We have a very vigorous R&D effort going forward. It creates a better potential ABM system each year. We should maintain that vigorous effort.

The President then asked Secy. McNamara to summarize. He said our choices are:

Do nothing.
The thin system with its four limited functions. It was estimated to cost $4.2 billion. We must count on the actual cost being 25 to 50% higher than that. It would cost $250 million a year to operate.
Installing Nike–X to protect the population in substantial numbers in 25 cities. This system is now estimated to cost $13 billion to build. We must expand that realistically to $20 billion. In fact, his estimate is that it would cost $40 billion in 10 years.

The argument against deployment was that the Soviet Union must build a system which will [less than 1 line of source text not declassified] and have enough striking power left to inflict such casualties on the U.S. that we would not strike the Soviet Union in the first place. An ABM system is not capable of reducing U.S. casualties to the point where the Soviet Union would not be able to carry out its policy in this matter.

The counter–argument is that we could try and protect our population to some degree. His view is that the effort to protect would lead to an offensive increase in the Soviet Union which would more than offset our initial effort to protect our population.

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As for the limited thin system, it might play some role in pushing the Soviet Union into negotiations, but we could not guarantee that. It offered some protection against a Chicom attack. He said that he would be more concerned than he now is, with our policy of bombing North Vietnam, if the Chicoms had ICBM’s. A thin system could protect us against the kind of missile accident that, statistically, might happen with the passage of time and the multiplication of missiles. He referred to the Mace incident of January 4.4 It might also provide some protection against nuclear blackmail.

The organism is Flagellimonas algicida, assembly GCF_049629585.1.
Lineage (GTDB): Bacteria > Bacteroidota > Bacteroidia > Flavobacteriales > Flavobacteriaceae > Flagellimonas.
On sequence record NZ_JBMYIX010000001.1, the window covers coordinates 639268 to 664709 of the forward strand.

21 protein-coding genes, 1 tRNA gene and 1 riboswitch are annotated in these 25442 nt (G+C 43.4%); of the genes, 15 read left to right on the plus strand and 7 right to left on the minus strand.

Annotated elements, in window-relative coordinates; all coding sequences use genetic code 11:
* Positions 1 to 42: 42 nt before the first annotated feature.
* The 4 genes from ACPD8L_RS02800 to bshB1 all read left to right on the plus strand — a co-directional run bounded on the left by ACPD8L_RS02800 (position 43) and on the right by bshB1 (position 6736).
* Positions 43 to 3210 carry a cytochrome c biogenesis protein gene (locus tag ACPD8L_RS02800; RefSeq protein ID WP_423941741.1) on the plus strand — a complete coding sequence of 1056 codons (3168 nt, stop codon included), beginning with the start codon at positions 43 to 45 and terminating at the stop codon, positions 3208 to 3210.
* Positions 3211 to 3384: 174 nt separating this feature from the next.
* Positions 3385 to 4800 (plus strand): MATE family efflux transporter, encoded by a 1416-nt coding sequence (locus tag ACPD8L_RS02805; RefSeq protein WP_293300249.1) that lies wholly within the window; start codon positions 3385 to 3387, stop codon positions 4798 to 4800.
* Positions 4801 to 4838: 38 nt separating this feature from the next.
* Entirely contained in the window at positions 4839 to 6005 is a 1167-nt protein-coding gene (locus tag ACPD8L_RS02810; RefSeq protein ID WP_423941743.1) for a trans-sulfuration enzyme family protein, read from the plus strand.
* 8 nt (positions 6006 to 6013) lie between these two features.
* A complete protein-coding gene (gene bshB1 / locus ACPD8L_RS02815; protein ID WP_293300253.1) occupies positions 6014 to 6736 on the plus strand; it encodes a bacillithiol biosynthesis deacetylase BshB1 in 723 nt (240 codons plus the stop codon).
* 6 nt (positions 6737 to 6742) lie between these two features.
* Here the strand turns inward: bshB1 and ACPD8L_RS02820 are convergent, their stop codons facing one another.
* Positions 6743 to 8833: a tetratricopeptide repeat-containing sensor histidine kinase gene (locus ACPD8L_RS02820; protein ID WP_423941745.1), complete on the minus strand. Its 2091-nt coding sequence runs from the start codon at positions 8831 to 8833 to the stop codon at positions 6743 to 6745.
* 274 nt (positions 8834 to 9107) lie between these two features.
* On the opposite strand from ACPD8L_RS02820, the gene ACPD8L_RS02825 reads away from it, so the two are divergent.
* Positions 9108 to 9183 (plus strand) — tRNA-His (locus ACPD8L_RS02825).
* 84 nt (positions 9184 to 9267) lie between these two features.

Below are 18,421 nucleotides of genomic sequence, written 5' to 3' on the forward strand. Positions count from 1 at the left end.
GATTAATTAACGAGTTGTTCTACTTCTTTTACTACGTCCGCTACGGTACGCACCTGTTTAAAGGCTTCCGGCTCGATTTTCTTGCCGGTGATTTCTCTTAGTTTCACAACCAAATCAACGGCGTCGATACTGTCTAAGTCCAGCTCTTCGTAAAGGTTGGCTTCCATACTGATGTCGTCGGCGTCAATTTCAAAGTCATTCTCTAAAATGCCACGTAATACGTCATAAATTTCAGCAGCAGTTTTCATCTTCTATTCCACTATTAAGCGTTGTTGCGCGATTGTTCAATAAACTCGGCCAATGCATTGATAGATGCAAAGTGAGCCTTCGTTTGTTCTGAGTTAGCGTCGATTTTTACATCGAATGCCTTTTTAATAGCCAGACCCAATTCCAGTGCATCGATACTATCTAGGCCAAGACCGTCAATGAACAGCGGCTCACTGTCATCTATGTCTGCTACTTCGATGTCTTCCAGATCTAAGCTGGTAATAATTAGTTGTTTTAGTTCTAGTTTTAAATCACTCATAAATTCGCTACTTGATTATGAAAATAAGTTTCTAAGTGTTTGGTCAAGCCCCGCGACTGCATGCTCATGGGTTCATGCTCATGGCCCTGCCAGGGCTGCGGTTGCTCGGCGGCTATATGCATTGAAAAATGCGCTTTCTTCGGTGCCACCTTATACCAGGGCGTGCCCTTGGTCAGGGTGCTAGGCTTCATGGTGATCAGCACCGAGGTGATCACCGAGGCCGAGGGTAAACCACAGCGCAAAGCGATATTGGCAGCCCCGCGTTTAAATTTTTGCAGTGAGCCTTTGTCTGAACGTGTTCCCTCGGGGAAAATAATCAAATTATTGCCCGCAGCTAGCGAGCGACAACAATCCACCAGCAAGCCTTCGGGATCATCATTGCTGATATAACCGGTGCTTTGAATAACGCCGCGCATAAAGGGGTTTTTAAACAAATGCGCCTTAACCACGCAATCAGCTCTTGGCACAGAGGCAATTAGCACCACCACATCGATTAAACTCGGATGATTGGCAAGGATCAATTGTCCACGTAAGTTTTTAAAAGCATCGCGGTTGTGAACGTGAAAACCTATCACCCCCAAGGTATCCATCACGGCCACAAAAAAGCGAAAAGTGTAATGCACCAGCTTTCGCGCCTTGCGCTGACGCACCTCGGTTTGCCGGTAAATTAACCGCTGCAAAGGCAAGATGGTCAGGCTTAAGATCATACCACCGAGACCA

He felt the decision about a limited thin system was “marginal.”

As for the case for doing nothing, the President had heard the pros and cons.

The President asked Secy. McNamara for his recommendation. He said he would prefer to withhold judgment now and present his view to the President later.5

The President then summarized: the Chiefs wish to go all the way; the scientists say No; but if we go we should go with a thin system because it might help our negotiations with the Soviet Union.

Secy. McNamara said it was his judgment that it would help; that the argument has some merit. There has been some evidence in the past 3–4 weeks. But the ABM problem is extremely difficult: once you start you are pregnant. It will be virtually impossible to stop.

The President then asked for a summary of intelligence on the Soviet system.